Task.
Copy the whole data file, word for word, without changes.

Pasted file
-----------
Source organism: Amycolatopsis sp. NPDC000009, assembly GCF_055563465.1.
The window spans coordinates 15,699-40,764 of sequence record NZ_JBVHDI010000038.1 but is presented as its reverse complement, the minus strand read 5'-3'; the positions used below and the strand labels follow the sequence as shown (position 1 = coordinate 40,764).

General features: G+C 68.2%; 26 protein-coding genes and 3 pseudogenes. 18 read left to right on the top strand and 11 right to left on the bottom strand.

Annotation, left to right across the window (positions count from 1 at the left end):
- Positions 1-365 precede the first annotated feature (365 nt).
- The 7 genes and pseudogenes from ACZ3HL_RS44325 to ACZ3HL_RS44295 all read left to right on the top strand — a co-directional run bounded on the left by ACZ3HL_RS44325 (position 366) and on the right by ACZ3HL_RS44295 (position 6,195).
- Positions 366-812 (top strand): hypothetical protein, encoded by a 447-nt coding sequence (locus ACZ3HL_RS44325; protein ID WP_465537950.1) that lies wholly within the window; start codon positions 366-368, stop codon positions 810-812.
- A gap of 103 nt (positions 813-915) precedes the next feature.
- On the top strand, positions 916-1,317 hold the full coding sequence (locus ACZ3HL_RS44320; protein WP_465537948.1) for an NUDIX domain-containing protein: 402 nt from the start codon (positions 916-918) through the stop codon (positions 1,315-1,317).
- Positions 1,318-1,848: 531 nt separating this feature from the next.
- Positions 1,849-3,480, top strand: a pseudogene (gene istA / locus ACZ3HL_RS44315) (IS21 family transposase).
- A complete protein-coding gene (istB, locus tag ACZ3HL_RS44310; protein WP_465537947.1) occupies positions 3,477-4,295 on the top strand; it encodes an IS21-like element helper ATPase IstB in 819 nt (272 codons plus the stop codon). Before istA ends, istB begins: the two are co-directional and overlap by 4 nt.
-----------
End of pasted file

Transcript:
Source organism: Amycolatopsis sp. NPDC000009, assembly GCF_055563465.1.
The window spans coordinates 15,699-40,764 of sequence record NZ_JBVHDI010000038.1 but is presented as its reverse complement, the minus strand read 5'-3'; the positions used below and the strand labels follow the sequence as shown (position 1 = coordinate 40,764).

General features: G+C 68.2%; 26 protein-coding genes and 3 pseudogenes. 18 read left to right on the top strand and 11 right to left on the bottom strand.

Annotation, left to right across the window (positions count from 1 at the left end):
- Positions 1-365 precede the first annotated feature (365 nt).
- The 7 genes and pseudogenes from ACZ3HL_RS44325 to ACZ3HL_RS44295 all read left to right on the top strand — a co-directional run bounded on the left by ACZ3HL_RS44325 (position 366) and on the right by ACZ3HL_RS44295 (position 6,195).
- Positions 366-812 (top strand): hypothetical protein, encoded by a 447-nt coding sequence (locus ACZ3HL_RS44325; protein ID WP_465537950.1) that lies wholly within the window; start codon positions 366-368, stop codon positions 810-812.
- A gap of 103 nt (positions 813-915) precedes the next feature.
- On the top strand, positions 916-1,317 hold the full coding sequence (locus ACZ3HL_RS44320; protein WP_465537948.1) for an NUDIX domain-containing protein: 402 nt from the start codon (positions 916-918) through the stop codon (positions 1,315-1,317).
- Positions 1,318-1,848: 531 nt separating this feature from the next.
- Positions 1,849-3,480, top strand: a pseudogene (gene istA / locus ACZ3HL_RS44315) (IS21 family transposase).
- A complete protein-coding gene (istB, locus tag ACZ3HL_RS44310; protein WP_465537947.1) occupies positions 3,477-4,295 on the top strand; it encodes an IS21-like element helper ATPase IstB in 819 nt (272 codons plus the stop codon). Before istA ends, istB begins: the two are co-directional and overlap by 4 nt.